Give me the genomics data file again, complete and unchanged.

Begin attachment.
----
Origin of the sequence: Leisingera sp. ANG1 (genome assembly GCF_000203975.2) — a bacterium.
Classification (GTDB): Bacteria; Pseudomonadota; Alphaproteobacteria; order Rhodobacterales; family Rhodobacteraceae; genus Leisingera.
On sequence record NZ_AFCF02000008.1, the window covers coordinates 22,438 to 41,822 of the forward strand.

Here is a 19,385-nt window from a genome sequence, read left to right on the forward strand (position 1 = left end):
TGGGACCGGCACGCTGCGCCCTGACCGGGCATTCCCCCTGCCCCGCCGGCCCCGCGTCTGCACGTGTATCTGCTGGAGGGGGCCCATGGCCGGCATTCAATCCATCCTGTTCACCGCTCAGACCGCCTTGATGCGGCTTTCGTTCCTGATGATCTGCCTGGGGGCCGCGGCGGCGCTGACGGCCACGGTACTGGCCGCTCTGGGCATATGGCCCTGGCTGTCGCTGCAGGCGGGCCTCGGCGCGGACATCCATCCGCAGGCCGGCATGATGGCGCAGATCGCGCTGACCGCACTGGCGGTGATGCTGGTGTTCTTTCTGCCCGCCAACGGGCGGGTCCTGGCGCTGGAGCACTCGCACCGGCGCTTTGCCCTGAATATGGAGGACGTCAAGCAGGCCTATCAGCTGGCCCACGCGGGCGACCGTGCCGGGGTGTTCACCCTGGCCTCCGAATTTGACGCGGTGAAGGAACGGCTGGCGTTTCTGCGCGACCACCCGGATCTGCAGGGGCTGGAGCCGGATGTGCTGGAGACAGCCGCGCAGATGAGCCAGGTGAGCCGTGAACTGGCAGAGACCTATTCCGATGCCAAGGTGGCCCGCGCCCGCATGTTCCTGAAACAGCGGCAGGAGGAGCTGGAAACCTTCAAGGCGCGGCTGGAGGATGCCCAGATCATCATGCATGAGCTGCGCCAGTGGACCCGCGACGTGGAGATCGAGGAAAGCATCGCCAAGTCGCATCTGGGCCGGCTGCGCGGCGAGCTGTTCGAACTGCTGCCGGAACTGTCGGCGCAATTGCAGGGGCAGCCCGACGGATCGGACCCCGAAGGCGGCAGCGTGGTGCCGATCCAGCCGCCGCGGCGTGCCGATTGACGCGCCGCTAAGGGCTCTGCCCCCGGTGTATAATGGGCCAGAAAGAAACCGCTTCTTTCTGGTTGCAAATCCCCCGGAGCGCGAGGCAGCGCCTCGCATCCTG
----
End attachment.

Origin of the sequence: Leisingera sp. ANG1 (genome assembly GCF_000203975.2) — a bacterium.
Classification (GTDB): Bacteria; Pseudomonadota; Alphaproteobacteria; order Rhodobacterales; family Rhodobacteraceae; genus Leisingera.
On sequence record NZ_AFCF02000008.1, the window covers coordinates 22,438 to 41,822 of the forward strand.

Here is a 19,385-nt window from a genome sequence, read left to right on the forward strand (position 1 = left end):
TGGGACCGGCACGCTGCGCCCTGACCGGGCATTCCCCCTGCCCCGCCGGCCCCGCGTCTGCACGTGTATCTGCTGGAGGGGGCCCATGGCCGGCATTCAATCCATCCTGTTCACCGCTCAGACCGCCTTGATGCGGCTTTCGTTCCTGATGATCTGCCTGGGGGCCGCGGCGGCGCTGACGGCCACGGTACTGGCCGCTCTGGGCATATGGCCCTGGCTGTCGCTGCAGGCGGGCCTCGGCGCGGACATCCATCCGCAGGCCGGCATGATGGCGCAGATCGCGCTGACCGCACTGGCGGTGATGCTGGTGTTCTTTCTGCCCGCCAACGGGCGGGTCCTGGCGCTGGAGCACTCGCACCGGCGCTTTGCCCTGAATATGGAGGACGTCAAGCAGGCCTATCAGCTGGCCCACGCGGGCGACCGTGCCGGGGTGTTCACCCTGGCCTCCGAATTTGACGCGGTGAAGGAACGGCTGGCGTTTCTGCGCGACCACCCGGATCTGCAGGGGCTGGAGCCGGATGTGCTGGAGACAGCCGCGCAGATGAGCCAGGTGAGCCGTGAACTGGCAGAGACCTATTCCGATGCCAAGGTGGCCCGCGCCCGCATGTTCCTGAAACAGCGGCAGGAGGAGCTGGAAACCTTCAAGGCGCGGCTGGAGGATGCCCAGATCATCATGCATGAGCTGCGCCAGTGGACCCGCGACGTGGAGATCGAGGAAAGCATCGCCAAGTCGCATCTGGGCCGGCTGCGCGGCGAGCTGTTCGAACTGCTGCCGGAACTGTCGGCGCAATTGCAGGGGCAGCCCGACGGATCGGACCCCGAAGGCGGCAGCGTGGTGCCGATCCAGCCGCCGCGGCGTGCCGATTGACGCGCCGCTAAGGGCTCTGCCCCCGGTGTATAATGGGCCAGAAAGAAACCGCTTCTTTCTGGTTGCAAATCCCCCGGAGCGCGAGGCAGCGCCTCGCATCCTG